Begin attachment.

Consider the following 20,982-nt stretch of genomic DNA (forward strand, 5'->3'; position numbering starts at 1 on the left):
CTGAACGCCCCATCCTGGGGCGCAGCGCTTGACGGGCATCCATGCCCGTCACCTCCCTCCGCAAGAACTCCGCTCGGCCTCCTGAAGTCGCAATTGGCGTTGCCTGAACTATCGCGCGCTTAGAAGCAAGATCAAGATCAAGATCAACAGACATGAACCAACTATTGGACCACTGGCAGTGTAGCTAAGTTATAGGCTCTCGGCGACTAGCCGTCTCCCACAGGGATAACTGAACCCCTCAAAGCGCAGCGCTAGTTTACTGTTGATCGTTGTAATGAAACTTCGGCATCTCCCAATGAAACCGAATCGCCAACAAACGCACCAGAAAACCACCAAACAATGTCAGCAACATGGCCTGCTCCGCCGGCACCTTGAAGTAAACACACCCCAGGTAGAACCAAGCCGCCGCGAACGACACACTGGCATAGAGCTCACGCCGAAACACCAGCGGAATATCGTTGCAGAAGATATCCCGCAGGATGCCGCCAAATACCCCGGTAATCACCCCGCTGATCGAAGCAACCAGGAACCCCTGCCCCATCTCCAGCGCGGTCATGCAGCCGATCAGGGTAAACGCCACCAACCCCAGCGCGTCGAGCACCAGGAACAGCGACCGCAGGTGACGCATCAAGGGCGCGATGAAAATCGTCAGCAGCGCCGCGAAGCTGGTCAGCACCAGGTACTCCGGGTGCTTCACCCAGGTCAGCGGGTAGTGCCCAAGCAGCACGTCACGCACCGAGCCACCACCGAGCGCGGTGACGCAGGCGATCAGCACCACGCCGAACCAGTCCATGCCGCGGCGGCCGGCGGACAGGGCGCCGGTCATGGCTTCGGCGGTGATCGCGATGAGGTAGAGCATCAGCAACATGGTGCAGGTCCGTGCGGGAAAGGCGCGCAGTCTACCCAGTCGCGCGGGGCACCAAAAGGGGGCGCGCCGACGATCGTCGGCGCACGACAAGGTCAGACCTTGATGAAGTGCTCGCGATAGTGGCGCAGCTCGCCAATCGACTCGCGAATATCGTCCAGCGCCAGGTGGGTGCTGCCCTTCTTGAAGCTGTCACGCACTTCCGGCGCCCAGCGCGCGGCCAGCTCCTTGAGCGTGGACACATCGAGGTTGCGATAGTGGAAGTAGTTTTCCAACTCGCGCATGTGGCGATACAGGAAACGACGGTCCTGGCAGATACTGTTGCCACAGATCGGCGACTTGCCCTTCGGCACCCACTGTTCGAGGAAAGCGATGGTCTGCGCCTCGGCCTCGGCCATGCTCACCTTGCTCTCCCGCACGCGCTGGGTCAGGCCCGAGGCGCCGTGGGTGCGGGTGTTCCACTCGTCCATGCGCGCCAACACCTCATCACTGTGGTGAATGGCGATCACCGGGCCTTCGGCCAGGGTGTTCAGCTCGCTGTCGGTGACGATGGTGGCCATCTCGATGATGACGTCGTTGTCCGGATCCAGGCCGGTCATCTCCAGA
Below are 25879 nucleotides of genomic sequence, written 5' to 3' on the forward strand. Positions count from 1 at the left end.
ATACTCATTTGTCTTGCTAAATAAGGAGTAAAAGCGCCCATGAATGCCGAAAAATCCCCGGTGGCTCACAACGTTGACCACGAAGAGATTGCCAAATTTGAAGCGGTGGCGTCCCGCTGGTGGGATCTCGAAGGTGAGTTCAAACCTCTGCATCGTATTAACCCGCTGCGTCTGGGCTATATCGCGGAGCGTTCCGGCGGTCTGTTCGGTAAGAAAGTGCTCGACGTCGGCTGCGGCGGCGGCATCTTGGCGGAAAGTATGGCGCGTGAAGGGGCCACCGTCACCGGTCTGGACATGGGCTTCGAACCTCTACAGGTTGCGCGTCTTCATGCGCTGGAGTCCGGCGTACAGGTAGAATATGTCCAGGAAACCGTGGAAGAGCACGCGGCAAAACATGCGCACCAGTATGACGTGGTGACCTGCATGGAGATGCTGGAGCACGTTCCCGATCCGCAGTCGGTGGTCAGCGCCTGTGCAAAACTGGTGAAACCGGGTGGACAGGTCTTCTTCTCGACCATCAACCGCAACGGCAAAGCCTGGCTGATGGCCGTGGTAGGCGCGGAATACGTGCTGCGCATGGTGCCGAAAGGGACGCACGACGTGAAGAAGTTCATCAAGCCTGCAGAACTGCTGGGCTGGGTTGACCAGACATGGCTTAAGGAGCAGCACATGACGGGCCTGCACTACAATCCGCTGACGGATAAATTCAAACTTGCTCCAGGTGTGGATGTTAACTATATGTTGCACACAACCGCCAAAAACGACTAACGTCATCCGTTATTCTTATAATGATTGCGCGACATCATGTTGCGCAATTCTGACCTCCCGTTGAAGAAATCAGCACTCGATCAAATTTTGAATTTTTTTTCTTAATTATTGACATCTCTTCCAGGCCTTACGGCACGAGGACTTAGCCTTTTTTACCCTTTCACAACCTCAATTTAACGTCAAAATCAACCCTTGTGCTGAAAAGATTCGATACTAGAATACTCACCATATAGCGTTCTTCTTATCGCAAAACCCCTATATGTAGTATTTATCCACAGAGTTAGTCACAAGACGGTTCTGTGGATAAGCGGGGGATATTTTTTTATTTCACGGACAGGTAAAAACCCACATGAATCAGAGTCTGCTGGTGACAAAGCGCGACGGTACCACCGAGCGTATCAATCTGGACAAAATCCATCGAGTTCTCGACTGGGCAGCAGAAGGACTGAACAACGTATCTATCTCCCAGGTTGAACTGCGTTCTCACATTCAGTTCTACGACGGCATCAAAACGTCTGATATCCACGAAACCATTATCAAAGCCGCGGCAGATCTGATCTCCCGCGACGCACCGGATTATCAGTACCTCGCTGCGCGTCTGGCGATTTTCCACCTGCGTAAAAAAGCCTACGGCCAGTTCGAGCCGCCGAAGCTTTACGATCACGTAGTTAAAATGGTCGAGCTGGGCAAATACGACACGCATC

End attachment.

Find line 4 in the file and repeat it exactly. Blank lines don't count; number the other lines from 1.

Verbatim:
ATACTCATTTGTCTTGCTAAATAAGGAGTAAAAGCGCCCATGAATGCCGAAAAATCCCCGGTGGCTCACAACGTTGACCACGAAGAGATTGCCAAATTTGAAGCGGTGGCGTCCCGCTGGTGGGATCTCGAAGGTGAGTTCAAACCTCTGCATCGTATTAACCCGCTGCGTCTGGGCTATATCGCGGAGCGTTCCGGCGGTCTGTTCGGTAAGAAAGTGCTCGACGTCGGCTGCGGCGGCGGCATCTTGGCGGAAAGTATGGCGCGTGAAGGGGCCACCGTCACCGGTCTGGACATGGGCTTCGAACCTCTACAGGTTGCGCGTCTTCATGCGCTGGAGTCCGGCGTACAGGTAGAATATGTCCAGGAAACCGTGGAAGAGCACGCGGCAAAACATGCGCACCAGTATGACGTGGTGACCTGCATGGAGATGCTGGAGCACGTTCCCGATCCGCAGTCGGTGGTCAGCGCCTGTGCAAAACTGGTGAAACCGGGTGGACAGGTCTTCTTCTCGACCATCAACCGCAACGGCAAAGCCTGGCTGATGGCCGTGGTAGGCGCGGAATACGTGCTGCGCATGGTGCCGAAAGGGACGCACGACGTGAAGAAGTTCATCAAGCCTGCAGAACTGCTGGGCTGGGTTGACCAGACATGGCTTAAGGAGCAGCACATGACGGGCCTGCACTACAATCCGCTGACGGATAAATTCAAACTTGCTCCAGGTGTGGATGTTAACTATATGTTGCACACAACCGCCAAAAACGACTAACGTCATCCGTTATTCTTATAATGATTGCGCGACATCATGTTGCGCAATTCTGACCTCCCGTTGAAGAAATCAGCACTCGATCAAATTTTGAATTTTTTTTCTTAATTATTGACATCTCTTCCAGGCCTTACGGCACGAGGACTTAGCCTTTTTTACCCTTTCACAACCTCAATTTAACGTCAAAATCAACCCTTGTGCTGAAAAGATTCGATACTAGAATACTCACCATATAGCGTTCTTCTTATCGCAAAACCCCTATATGTAGTATTTATCCACAGAGTTAGTCACAAGACGGTTCTGTGGATAAGCGGGGGATATTTTTTTATTTCACGGACAGGTAAAAACCCACATGAATCAGAGTCTGCTGGTGACAAAGCGCGACGGTACCACCGAGCGTATCAATCTGGACAAAATCCATCGAGTTCTCGACTGGGCAGCAGAAGGACTGAACAACGTATCTATCTCCCAGGTTGAACTGCGTTCTCACATTCAGTTCTACGACGGCATCAAAACGTCTGATATCCACGAAACCATTATCAAAGCCGCGGCAGATCTGATCTCCCGCGACGCACCGGATTATCAGTACCTCGCTGCGCGTCTGGCGATTTTCCACCTGCGTAAAAAAGCCTACGGCCAGTTCGAGCCGCCGAAGCTTTACGATCACGTAGTTAAAATGGTCGAGCTGGGCAAATACGACACGCATC